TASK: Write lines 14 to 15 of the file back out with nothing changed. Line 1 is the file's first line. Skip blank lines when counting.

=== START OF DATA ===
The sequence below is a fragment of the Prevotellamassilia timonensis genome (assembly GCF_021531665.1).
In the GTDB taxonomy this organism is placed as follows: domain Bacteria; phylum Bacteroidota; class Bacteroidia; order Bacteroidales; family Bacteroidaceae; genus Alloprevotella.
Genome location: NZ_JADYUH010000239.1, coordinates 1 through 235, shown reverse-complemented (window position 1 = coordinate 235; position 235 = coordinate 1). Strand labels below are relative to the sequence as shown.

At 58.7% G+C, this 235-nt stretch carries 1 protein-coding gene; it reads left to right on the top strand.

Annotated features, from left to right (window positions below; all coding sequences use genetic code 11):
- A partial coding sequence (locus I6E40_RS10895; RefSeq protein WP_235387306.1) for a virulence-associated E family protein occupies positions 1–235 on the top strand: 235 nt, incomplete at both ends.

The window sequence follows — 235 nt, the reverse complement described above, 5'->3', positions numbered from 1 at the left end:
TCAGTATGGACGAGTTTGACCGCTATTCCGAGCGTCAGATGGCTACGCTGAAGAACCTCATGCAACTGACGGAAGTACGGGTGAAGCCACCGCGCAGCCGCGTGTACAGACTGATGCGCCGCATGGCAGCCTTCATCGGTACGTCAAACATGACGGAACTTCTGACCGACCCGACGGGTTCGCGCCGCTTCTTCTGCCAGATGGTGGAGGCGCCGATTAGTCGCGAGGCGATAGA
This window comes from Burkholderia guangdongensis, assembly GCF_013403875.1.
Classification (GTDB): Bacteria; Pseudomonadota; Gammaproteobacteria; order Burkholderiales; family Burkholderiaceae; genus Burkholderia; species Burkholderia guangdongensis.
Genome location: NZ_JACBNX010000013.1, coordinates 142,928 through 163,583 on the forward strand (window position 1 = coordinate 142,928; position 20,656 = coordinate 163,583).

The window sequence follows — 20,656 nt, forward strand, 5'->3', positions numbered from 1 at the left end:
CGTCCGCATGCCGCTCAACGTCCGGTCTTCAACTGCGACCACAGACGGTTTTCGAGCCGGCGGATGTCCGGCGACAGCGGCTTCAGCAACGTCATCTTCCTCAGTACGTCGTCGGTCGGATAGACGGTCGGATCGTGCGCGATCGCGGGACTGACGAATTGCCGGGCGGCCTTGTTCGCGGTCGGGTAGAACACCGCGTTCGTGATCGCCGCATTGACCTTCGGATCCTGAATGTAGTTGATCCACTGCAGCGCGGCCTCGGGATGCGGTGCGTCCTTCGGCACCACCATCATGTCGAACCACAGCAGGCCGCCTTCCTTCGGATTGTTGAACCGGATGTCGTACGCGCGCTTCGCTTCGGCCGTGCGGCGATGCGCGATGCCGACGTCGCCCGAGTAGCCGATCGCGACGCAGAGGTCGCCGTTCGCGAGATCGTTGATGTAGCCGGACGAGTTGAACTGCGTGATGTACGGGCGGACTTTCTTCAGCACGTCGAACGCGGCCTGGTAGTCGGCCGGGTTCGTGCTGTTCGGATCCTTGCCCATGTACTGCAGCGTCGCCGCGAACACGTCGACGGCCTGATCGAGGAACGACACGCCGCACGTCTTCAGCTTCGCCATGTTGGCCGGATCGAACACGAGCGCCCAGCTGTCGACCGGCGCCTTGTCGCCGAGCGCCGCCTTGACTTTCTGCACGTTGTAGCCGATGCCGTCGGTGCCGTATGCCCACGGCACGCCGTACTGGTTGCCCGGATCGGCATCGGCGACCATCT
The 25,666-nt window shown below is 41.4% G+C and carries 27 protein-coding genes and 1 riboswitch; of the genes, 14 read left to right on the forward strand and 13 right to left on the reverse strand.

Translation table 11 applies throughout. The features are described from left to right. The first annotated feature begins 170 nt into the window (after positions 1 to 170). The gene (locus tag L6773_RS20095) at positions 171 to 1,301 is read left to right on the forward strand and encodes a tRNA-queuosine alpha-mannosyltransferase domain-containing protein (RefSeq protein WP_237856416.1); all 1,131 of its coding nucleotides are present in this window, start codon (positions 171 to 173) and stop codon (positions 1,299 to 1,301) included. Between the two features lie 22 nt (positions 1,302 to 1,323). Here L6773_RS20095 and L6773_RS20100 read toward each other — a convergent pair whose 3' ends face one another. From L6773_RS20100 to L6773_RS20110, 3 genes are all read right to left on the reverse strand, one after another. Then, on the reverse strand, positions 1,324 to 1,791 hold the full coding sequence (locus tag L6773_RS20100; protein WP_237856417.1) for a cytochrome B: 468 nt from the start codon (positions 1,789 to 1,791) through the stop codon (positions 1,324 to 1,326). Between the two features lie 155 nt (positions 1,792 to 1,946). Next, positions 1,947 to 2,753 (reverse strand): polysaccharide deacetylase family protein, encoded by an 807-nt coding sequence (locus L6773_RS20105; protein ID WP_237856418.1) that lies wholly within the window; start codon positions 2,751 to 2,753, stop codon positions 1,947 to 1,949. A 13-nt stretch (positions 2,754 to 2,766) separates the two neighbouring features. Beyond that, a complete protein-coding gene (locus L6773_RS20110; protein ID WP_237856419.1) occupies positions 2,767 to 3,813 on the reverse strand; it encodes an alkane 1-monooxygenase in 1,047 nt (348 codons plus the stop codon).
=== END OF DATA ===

The 25,666-nt window shown below is 41.4% G+C and carries 27 protein-coding genes and 1 riboswitch; of the genes, 14 read left to right on the forward strand and 13 right to left on the reverse strand.

Translation table 11 applies throughout. The features are described from left to right. The first annotated feature begins 170 nt into the window (after positions 1 to 170). The gene (locus tag L6773_RS20095) at positions 171 to 1,301 is read left to right on the forward strand and encodes a tRNA-queuosine alpha-mannosyltransferase domain-containing protein (RefSeq protein WP_237856416.1); all 1,131 of its coding nucleotides are present in this window, start codon (positions 171 to 173) and stop codon (positions 1,299 to 1,301) included. Between the two features lie 22 nt (positions 1,302 to 1,323). Here L6773_RS20095 and L6773_RS20100 read toward each other — a convergent pair whose 3' ends face one another. From L6773_RS20100 to L6773_RS20110, 3 genes are all read right to left on the reverse strand, one after another. Then, on the reverse strand, positions 1,324 to 1,791 hold the full coding sequence (locus tag L6773_RS20100; protein WP_237856417.1) for a cytochrome B: 468 nt from the start codon (positions 1,789 to 1,791) through the stop codon (positions 1,324 to 1,326). Between the two features lie 155 nt (positions 1,792 to 1,946). Next, positions 1,947 to 2,753 (reverse strand): polysaccharide deacetylase family protein, encoded by an 807-nt coding sequence (locus L6773_RS20105; protein ID WP_237856418.1) that lies wholly within the window; start codon positions 2,751 to 2,753, stop codon positions 1,947 to 1,949. A 13-nt stretch (positions 2,754 to 2,766) separates the two neighbouring features. Beyond that, a complete protein-coding gene (locus L6773_RS20110; protein ID WP_237856419.1) occupies positions 2,767 to 3,813 on the reverse strand; it encodes an alkane 1-monooxygenase in 1,047 nt (348 codons plus the stop codon).